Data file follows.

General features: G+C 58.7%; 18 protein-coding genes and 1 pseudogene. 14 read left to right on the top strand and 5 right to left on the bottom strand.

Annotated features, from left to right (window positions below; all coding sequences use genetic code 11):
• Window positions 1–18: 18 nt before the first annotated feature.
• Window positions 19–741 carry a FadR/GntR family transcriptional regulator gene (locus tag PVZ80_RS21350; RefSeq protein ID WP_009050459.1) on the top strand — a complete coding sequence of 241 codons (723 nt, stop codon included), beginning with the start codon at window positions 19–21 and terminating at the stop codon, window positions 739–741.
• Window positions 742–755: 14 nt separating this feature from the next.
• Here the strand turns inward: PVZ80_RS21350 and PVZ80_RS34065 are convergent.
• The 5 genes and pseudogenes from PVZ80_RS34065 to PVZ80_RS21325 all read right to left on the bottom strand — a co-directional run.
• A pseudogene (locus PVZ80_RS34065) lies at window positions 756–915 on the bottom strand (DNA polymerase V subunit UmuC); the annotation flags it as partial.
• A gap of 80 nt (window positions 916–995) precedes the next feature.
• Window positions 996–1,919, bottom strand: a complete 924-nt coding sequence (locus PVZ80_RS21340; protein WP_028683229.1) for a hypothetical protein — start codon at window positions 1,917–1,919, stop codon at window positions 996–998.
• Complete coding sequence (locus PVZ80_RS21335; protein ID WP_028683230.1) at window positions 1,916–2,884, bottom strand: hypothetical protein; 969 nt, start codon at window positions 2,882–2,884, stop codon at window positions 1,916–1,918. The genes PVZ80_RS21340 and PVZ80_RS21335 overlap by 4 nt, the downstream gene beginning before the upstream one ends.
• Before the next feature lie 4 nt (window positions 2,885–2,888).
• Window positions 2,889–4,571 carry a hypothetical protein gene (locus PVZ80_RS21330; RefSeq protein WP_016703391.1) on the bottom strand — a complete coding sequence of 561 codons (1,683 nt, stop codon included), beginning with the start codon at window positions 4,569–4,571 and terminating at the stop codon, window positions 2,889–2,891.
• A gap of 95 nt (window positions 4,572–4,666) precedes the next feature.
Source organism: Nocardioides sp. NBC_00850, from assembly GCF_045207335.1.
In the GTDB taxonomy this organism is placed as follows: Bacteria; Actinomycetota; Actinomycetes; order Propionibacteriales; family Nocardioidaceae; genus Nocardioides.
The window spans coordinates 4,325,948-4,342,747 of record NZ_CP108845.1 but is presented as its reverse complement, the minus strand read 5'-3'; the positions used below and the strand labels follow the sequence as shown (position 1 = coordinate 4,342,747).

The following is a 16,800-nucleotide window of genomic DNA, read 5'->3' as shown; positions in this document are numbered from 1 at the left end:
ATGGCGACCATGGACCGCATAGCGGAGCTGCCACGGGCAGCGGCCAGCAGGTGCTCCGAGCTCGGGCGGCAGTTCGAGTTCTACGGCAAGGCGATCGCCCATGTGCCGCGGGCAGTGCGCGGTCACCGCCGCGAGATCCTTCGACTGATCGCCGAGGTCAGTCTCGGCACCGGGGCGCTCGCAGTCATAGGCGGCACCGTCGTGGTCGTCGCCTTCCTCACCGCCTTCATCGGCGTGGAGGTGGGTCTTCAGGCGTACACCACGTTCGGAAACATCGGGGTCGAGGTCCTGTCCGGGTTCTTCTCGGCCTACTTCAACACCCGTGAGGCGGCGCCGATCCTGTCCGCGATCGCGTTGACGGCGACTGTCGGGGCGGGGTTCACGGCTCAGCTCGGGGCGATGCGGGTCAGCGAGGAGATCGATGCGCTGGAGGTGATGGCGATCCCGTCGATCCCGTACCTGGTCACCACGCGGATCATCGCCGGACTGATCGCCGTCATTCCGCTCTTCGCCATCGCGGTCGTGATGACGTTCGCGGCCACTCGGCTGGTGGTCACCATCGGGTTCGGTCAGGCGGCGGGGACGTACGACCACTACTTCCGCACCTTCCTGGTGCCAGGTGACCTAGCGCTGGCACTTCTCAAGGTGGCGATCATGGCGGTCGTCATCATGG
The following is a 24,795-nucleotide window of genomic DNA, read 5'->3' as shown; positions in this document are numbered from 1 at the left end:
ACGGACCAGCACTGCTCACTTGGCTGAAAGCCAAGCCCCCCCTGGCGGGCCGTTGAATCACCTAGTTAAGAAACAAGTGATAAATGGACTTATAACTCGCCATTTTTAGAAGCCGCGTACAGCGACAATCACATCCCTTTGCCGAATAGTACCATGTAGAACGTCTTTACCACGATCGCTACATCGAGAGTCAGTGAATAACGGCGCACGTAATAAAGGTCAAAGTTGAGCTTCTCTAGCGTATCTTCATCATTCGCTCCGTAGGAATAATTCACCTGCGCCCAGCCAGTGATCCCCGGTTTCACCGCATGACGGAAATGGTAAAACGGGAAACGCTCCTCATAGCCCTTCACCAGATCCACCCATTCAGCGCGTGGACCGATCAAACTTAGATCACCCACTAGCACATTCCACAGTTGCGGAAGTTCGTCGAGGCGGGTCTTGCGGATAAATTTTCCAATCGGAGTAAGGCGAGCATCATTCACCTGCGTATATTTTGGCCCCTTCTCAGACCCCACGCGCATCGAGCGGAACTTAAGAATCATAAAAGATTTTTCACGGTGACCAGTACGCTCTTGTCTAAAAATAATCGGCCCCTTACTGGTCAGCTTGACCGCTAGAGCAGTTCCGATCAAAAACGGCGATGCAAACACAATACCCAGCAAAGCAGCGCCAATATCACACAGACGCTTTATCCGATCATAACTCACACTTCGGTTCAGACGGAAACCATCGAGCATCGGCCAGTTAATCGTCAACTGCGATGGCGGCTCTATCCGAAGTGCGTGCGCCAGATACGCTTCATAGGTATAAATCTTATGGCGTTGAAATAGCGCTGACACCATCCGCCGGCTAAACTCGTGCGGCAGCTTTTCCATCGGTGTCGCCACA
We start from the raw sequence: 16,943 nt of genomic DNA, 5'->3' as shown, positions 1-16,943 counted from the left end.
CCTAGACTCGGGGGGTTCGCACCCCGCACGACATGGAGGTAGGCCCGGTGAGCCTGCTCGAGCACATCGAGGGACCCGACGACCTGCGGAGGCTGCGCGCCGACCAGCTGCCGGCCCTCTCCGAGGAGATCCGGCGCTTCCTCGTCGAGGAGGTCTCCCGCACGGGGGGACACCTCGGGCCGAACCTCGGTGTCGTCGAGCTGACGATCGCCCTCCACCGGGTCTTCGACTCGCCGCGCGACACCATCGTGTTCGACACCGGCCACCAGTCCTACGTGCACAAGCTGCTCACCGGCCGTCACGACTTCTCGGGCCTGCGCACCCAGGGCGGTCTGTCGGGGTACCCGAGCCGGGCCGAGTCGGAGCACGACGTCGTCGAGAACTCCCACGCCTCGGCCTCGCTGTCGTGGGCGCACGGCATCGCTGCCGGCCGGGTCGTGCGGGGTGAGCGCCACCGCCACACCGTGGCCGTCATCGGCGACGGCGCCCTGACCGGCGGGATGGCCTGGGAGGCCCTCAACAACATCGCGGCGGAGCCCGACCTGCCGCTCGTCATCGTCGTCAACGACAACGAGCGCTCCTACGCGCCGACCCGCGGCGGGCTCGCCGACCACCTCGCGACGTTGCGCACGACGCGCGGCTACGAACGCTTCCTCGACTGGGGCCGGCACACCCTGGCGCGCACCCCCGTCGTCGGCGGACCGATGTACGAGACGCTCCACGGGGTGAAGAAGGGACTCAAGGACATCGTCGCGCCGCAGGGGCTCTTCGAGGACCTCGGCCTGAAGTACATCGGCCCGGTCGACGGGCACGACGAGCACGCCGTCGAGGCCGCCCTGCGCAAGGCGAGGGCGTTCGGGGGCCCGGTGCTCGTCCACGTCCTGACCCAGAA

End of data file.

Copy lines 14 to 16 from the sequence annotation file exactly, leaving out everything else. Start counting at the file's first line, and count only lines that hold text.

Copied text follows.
• A gap of 95 nt (window positions 4,572–4,666) precedes the next feature.
Source organism: Nocardioides sp. NBC_00850, from assembly GCF_045207335.1.
In the GTDB taxonomy this organism is placed as follows: Bacteria; Actinomycetota; Actinomycetes; order Propionibacteriales; family Nocardioidaceae; genus Nocardioides.